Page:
Comprehensive Transition Programs, or CTPs, are degree, certificate, or non-degree programs for students with intellectual disabilities that meet specific criteria. If students with intellectual disabilities are attending a CTP, they are able to use federal financial aid to help pay for attendance.
CTPs are offered by a college or career school, and are approved by the U.S. Department of Education. They support students with intellectual disabilities who want to continue academic, career, and independent living instruction to prepare for gainful employment.
CTPs offer academic advising and a structured curriculum. They require students with intellectual disabilities to participate, for at least half of the program, in one of the following: 1) regular enrollment in credit-bearing courses with "typical" college students (those who do not have disabilities), 2) auditing or participating (with typical college students) in courses for which the student does not receive regular academic credit, 3) enrollment in noncredit-bearing, non-degree courses with typical college students, or internships or work-based training with individuals who do not have disabilities.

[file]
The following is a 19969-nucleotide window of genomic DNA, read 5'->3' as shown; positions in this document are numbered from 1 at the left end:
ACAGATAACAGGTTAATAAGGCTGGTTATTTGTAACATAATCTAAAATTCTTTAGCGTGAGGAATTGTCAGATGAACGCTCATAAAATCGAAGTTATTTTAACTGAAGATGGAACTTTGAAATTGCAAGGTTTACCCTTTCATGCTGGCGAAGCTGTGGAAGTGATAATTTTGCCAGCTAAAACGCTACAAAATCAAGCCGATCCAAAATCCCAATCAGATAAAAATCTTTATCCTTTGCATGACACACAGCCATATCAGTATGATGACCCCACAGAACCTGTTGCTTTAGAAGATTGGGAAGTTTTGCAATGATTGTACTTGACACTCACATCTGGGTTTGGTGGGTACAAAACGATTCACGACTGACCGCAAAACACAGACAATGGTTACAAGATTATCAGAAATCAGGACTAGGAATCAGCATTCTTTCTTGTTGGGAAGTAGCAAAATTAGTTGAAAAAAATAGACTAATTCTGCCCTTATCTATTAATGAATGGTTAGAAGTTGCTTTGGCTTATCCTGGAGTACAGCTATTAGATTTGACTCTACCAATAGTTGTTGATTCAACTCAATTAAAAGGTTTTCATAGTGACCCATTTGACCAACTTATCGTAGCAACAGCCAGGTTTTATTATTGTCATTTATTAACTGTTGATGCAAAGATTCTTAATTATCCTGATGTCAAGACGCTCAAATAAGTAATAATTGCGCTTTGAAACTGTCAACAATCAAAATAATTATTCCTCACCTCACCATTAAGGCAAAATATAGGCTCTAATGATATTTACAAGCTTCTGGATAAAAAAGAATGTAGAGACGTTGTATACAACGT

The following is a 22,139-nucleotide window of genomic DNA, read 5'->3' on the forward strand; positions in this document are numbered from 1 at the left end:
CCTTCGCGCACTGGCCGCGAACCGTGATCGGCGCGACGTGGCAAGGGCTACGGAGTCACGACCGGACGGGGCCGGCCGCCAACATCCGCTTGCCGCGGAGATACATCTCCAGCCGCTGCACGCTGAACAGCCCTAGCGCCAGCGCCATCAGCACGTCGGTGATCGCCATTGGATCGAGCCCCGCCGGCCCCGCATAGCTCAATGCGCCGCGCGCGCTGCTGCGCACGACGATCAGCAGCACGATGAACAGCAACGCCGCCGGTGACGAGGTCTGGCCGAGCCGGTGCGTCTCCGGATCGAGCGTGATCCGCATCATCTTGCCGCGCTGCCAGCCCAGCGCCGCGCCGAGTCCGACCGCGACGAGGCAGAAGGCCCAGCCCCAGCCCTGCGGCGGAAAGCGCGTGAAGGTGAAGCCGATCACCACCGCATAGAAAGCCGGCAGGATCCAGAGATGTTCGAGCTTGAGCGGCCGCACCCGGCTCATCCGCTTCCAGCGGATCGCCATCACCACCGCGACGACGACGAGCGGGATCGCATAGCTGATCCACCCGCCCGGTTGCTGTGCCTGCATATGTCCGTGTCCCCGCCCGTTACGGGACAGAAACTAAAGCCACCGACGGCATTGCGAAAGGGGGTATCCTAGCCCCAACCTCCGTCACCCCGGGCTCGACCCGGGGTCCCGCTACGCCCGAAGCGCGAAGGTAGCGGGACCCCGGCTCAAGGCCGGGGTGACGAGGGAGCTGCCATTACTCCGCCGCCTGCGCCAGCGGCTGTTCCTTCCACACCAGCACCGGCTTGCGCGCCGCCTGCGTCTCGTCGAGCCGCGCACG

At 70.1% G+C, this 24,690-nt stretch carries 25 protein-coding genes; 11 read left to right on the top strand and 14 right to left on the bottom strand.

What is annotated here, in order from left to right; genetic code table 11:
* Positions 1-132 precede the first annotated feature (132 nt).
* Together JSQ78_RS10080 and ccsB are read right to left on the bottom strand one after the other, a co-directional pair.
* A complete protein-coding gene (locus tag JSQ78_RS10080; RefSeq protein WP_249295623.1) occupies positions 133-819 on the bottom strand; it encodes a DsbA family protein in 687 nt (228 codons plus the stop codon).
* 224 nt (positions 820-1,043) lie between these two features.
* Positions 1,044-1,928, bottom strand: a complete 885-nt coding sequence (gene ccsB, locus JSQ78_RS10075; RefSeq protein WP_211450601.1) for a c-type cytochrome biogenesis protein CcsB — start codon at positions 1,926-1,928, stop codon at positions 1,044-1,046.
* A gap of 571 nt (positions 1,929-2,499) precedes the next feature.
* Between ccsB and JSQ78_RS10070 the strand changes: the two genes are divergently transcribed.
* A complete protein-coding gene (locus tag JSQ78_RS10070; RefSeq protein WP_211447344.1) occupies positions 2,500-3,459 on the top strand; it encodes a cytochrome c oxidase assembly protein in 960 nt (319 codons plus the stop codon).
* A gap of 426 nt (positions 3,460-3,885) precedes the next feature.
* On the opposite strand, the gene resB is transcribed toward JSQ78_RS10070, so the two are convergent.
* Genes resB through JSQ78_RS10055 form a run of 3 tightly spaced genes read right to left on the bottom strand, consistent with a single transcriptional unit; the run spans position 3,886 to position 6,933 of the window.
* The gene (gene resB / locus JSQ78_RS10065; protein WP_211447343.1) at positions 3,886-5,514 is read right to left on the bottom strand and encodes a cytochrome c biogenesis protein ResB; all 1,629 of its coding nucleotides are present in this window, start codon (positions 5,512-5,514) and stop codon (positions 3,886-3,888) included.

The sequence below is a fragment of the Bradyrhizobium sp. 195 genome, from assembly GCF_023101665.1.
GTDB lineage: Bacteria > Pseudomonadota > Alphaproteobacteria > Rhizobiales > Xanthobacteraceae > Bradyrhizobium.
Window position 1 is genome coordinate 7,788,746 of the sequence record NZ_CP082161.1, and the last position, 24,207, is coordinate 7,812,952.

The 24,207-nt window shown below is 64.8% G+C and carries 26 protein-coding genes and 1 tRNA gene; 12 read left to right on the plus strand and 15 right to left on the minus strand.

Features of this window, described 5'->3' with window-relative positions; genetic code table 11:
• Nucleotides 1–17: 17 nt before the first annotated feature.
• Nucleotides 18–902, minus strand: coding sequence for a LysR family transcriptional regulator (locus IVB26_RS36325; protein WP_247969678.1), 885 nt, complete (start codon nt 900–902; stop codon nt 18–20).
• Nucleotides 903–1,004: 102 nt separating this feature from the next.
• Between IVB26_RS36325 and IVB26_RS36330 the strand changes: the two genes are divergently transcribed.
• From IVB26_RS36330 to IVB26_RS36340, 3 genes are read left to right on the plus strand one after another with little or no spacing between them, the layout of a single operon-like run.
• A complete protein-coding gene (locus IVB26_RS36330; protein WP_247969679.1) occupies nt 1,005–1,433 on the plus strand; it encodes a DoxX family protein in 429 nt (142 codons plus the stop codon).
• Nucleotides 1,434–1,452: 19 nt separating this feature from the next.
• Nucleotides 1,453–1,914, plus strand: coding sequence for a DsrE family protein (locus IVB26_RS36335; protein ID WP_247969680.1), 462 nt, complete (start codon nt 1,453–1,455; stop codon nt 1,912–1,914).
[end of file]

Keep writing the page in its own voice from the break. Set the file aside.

CTPs were initially described and defined in the Higher Education Opportunity Act of 2008.